“House prices have been pretty stable over the past two years” says Shehan Mohamed, main author of this report “Lending for housing was £74.5 billion in 2011 and we forecast that this will rise to £109.9 billion by 2016”.

CEBR’s regional house price analysis, also included in the report, shows house prices are likely to continue to rise more quickly in the London and the South East, though the gap in house price inflation with the rest of the country is likely to close because of the 7% stamp duty and the heavy taxation on corporate home ownership announced in the Budget and because of the non-recurrence of special factors like the Arab Spring and the euro crisis which boosted the London market in 2011.

Following the gloomy post I made on 31st Aug “UK Home Ownership Set For Decline”

There is a sort of upbeat flip side to the same story as reported in the national media 

Property prices are set to soar by 21.3% by 2016, according to economists.

In what is hailed as “fantastic” news for the property market, the average value of a home in England is expected to rise from the current £214,647 to £260,304 within the next 5 years.

This news comes after property asking prices rose by 1.3% in July, the biggest monthly jump since January 2010.

According to research by Oxford Economics for the National Housing Federation, the shortage of housing, combined with rising rental demand will drive the next property boom, with house prices rocketing by more than a fifth in just under five years.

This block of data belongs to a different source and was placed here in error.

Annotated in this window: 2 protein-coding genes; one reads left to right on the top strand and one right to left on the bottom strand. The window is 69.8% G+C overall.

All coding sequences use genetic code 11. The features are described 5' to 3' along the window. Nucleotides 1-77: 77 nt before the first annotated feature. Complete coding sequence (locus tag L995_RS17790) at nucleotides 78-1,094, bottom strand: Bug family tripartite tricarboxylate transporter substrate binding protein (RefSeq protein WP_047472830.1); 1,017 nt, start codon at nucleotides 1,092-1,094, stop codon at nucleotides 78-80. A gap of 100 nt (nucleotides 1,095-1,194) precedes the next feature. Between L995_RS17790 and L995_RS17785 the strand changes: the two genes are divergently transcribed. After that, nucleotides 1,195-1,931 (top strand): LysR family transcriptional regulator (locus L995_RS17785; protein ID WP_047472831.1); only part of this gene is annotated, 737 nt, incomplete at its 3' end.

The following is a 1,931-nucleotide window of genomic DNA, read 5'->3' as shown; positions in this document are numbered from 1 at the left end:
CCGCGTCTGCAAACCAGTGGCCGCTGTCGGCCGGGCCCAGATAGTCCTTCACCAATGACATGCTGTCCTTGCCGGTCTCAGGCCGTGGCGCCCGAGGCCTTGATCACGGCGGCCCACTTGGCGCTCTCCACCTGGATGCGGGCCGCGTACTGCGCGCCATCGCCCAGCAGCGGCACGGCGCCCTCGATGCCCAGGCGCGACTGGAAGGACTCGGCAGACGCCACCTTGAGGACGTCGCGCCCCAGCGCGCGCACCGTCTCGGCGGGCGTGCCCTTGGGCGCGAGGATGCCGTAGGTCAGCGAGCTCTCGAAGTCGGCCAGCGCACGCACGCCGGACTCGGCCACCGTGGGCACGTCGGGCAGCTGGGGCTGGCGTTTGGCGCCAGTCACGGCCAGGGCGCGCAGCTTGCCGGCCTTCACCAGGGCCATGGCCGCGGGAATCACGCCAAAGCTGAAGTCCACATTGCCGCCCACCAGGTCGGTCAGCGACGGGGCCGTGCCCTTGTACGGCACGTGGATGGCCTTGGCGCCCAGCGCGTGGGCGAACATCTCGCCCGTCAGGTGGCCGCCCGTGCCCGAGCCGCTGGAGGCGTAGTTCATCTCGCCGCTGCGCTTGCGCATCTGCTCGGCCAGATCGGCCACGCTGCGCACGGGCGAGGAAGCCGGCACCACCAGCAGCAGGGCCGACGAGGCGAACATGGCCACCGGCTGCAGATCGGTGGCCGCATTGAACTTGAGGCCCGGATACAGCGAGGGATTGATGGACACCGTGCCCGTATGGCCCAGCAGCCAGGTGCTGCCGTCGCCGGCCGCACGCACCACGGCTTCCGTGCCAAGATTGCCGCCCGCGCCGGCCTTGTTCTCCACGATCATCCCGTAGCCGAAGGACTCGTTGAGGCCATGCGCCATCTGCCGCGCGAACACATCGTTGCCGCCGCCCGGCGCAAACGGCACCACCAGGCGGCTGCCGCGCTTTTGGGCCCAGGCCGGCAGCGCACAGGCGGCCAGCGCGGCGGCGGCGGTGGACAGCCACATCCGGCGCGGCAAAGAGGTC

The new report stated that over the past year, only 105,000 new properties have been built across the UK – the lowest level since the 1920s.

This is less than half the number needed to meet the current demand.

The predicted boom in property values will come as welcome relief to homeowners, many of whom have battled with negative equity since the start of the recession.

If the findings of the report are to be believed then all regions of the country should see an increase in property prices.

7% of home owners currently owe more than their property is worth, according to the Council of Mortgage Lenders, (CML).

In some parts of the country this figure is actually as high as 16%.

Stephen Dyer, managing director of Ideal Property, said the forecast was “fantastic news for homeowners. These projected figures are massively positive and they are from a credible source so it’s great news that they think house prices will rise by so much. It is an absolutely fantastic forecast. Some people will find these predictions very hard to believe given the current economic situation and the fact that the housing market is still struggling, but this report is looking at more than just this year. There are not currently a lot of new houses being built so there’s competition for the properties that are on the market already. That means house prices will rise. It is just a matter of time. Lending will also free up at some point. When that happens, which it will, and when more people start becoming more confident about the market, which they will, there will be a significant improvement. Many people have seen huge sums wiped off their pensions because of the stock market crash, so this will be very welcome news.”

Housing Minister Grant Shapps said: “The trebling of house prices in the 10 years from 1997 has locked too many out of owning their own home. We need to get Britain building again. That’s why I’ve announced plans to release thousands of acres of public land. Despite the need to tackle the deficit we inherited, this government is putting £4.5billion towards an affordable homes programme, set to exceed our original expectations and deliver up to 170,000 new homes over the next four years.”